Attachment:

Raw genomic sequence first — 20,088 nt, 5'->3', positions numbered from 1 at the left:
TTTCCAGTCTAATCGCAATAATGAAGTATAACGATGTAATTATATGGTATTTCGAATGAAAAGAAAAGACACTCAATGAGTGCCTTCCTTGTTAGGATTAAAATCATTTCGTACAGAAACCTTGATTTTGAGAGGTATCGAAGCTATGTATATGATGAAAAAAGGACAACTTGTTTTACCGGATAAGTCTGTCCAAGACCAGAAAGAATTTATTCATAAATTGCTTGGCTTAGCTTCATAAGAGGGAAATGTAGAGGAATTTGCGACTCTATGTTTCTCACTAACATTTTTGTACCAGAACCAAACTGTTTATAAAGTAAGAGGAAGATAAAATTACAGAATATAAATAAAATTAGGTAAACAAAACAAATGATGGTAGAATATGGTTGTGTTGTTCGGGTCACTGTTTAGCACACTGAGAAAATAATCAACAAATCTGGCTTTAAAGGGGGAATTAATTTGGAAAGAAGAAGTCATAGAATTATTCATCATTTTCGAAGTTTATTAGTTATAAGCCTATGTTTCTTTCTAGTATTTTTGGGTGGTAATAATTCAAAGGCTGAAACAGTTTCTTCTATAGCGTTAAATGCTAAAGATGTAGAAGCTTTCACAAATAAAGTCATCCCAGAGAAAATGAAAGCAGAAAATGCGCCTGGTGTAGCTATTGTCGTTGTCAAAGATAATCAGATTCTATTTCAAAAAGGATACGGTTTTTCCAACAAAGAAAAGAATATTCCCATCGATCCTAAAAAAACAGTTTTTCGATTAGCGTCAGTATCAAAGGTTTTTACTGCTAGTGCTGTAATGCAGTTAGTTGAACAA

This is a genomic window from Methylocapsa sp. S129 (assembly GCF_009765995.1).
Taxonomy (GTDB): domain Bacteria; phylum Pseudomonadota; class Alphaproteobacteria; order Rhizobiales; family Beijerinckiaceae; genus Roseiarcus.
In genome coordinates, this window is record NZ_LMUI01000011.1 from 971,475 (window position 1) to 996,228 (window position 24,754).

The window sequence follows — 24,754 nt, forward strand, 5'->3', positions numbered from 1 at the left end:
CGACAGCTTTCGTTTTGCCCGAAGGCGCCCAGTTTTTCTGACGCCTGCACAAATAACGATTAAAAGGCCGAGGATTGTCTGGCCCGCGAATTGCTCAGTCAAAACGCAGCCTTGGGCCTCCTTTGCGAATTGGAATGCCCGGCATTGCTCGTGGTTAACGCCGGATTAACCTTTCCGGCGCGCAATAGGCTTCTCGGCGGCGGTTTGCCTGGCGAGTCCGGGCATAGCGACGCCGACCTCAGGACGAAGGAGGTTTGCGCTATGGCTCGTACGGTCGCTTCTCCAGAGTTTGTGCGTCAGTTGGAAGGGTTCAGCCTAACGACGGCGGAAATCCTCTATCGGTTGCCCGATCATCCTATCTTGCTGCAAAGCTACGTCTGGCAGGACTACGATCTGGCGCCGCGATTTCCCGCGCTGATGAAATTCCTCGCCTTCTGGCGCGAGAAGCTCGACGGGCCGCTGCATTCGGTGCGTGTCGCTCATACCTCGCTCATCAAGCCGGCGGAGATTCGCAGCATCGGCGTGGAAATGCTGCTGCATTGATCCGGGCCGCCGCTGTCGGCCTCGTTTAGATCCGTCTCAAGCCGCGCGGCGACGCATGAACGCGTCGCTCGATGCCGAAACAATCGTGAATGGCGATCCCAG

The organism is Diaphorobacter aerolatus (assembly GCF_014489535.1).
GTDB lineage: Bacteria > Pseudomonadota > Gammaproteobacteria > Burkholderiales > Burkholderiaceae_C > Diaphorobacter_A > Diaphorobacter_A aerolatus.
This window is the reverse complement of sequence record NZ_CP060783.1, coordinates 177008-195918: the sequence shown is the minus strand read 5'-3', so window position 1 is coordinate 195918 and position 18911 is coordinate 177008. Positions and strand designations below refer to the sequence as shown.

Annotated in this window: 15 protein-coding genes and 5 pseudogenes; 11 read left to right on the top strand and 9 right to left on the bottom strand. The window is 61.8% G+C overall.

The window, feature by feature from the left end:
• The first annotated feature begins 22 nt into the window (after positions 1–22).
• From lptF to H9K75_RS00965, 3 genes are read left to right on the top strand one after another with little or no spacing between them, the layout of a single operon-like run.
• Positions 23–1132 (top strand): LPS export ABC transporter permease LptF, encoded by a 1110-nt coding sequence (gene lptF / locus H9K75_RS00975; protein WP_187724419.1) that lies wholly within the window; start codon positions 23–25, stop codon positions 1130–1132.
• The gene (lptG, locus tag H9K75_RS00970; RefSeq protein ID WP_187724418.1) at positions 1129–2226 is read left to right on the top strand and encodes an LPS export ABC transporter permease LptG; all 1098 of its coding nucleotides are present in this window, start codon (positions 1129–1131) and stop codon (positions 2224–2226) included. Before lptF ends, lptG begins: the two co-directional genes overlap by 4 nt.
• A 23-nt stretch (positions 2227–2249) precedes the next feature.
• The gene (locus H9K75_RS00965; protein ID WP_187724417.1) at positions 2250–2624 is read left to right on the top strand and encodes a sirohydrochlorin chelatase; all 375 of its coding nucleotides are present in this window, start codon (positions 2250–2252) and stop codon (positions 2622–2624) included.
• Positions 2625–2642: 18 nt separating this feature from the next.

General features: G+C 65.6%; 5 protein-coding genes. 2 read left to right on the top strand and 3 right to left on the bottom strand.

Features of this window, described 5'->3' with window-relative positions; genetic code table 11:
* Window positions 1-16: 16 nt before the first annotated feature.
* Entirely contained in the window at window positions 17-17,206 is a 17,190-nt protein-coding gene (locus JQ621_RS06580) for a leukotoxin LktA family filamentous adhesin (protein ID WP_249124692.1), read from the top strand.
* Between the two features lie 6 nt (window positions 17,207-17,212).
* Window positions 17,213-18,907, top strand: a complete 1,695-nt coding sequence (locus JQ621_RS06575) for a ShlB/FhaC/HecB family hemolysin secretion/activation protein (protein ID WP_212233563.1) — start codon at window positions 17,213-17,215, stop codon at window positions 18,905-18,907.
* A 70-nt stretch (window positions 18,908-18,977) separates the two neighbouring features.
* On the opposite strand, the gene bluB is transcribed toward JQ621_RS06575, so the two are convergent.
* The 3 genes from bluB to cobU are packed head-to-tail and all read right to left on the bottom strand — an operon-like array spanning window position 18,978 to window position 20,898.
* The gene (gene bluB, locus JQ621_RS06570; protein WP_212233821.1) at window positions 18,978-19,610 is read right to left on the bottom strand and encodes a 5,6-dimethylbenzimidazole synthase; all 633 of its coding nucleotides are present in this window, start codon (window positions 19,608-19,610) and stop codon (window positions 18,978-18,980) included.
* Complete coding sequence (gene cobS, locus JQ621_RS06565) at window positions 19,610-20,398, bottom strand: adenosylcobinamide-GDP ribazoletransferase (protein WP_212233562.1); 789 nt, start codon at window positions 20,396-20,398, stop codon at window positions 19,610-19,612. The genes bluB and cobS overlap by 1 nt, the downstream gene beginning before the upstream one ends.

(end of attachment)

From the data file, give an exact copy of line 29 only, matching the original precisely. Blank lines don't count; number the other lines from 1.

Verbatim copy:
* The gene (gene bluB, locus JQ621_RS06570; protein WP_212233821.1) at window positions 18,978-19,610 is read right to left on the bottom strand and encodes a 5,6-dimethylbenzimidazole synthase; all 633 of its coding nucleotides are present in this window, start codon (window positions 19,608-19,610) and stop codon (window positions 18,978-18,980) included.